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We have been joined, among a number of defendants (often over 100), in lawsuits alleging injury or death as a result of exposure to asbestos. We have not incurred material liabilities in connection with these lawsuits. The filings typically do not identify any of our products as a source of asbestos exposure, and we have been dismissed from cases for lack of product identification, but only after some defense costs have been incurred. Also, because of the prominent “Teledyne” name, we may be mistakenly joined in lawsuits involving a company or business that was not assumed by us as part of our 1999 spin-off. Our historic insurance coverage, including that of its predecessors, may not fully cover such claims and the defense of such matters. Coverage typically depends on the year of purported exposure and other factors. Nonetheless, we intend to defend these claims vigorously. Congress from time to time has considered tort reform to deal with asbestos-related claims, but to date nothing has materialized.
 
Certain gas generators manufactured by Teledyne Energy Systems, Inc. contain a sealed, wetted asbestos component. While the company has been transitioning to a replacement material, has placed warning labels on its products and takes care in handling of this material by employees, there is no assurance that the Company will not face product liability or workers compensation claims involving this component.
 
Our Teledyne Brown Engineering’s laboratory in Knoxville, Tennessee performs radiological analyses. While the laboratory is certified by the Department of Energy and the Nuclear Procurement Issues Committee, also known as NUPIC, and has other nuclear-related certifications and internal quality controls in place, errors and omissions in analyses may occur. We currently have errors and omissions insurance coverage and nuclear liability insurance coverage that might apply depending on the circumstances. We also have sought indemnities from some of our customers. Our insurance coverage or indemnities, however, may not be adequate to cover potential problems associated with faulty radiological analyses.
 
We cannot assure that we will not have additional product liability claims or that we will not recall any additional products.
 
We may have difficulty obtaining product liability and other insurance coverages, or be subject to increased costs for such coverage.
 
As a manufacturer of a variety of products, including aircraft engines used in general aviation aircraft, we have general liability and other insurance policies that provide coverage beyond self-insured retentions or deductibles. We cannot assure that, for 2010 and in future years, insurance carriers will be willing to renew coverage or provide new coverage for product liability, especially as it relates to general aviation. Over the last several years, the number of insurance companies providing general aviation product liability insurance coverage has decreased. Even if such insurance is available, we may be required to pay substantially higher prices for coverage and/or increase our levels of self-insured retentions or reserves. Our current aircraft product liability insurance policy expires in May 2010 and has an annual self-insured retention of approximately $17.2 million.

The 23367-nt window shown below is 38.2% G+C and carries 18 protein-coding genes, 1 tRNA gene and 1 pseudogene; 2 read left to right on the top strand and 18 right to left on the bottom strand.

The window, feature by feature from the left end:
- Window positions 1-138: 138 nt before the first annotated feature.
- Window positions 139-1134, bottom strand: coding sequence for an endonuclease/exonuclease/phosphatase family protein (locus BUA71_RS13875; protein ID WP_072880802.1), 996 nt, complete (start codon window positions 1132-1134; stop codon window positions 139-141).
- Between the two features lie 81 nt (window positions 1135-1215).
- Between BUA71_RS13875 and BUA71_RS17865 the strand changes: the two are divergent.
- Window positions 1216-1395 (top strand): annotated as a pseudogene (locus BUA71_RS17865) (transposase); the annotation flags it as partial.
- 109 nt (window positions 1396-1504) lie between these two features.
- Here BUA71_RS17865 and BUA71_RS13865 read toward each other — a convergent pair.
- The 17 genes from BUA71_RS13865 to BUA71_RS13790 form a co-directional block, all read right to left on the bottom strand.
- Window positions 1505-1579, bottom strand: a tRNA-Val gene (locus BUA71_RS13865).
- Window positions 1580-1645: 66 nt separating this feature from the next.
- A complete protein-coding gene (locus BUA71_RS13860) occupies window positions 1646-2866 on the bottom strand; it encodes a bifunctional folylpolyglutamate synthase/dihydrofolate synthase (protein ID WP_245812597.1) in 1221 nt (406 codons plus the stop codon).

To offset aircraft product liability insurance costs, we continue to work to reduce manufacturing and other costs and also to pass on such insurance costs through price increases on our aircraft engines and spare parts. We cannot provide assurances that further cost reduction efforts will prove successful or that customers will accept additional price increases. Aircraft engines and spare part cost increases, coupled with increased costs of insurance for general aviation aircraft owners, tend to result in decreasing aftermarket sales of our piston engines and component parts. This, in turn, leaves our Aerospace Engines and Components segment more dependent on sales to OEMs, which is more dependent on general economic conditions.
 
For certain electronic components for medical applications that we manufacture, such as those that go into cardiac defibrillators, we have asked for indemnities from our customers and/or to be included under their insurance policies. We cannot, however, provide any assurance that such indemnities or insurance will offset potential liabilities that we may incur as a result of our manufacture of such components. Additionally, while we have been exiting the manufacture of some medical components, claims may still arise after such manufacturing ceases.
 
Aside from the uncertainties created by external events that can affect insurance coverages, such as the currently unexplained crash of Air France Flight 447 in the Atlantic Ocean in June 2009, the American


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International Group, Inc. 2008 failure and bailout, the devastating 2005 hurricane season or September 11th events, our ability to obtain product liability insurance and the cost for such insurance are affected by our historical claims experience. While we have taken steps to improve our claims management process over the last few years, we cannot assure that, for 2010 and in future years, our ability to obtain insurance, or the cost for such insurance, or the amount of self-insured retentions, reserves or limits, will not be negatively impacted by our experience in prior years.
 
Our pension expenses and the value of our pension assets are affected by factors outside of our control, including the performance of plan assets, the stock market, interest rates and actuarial data.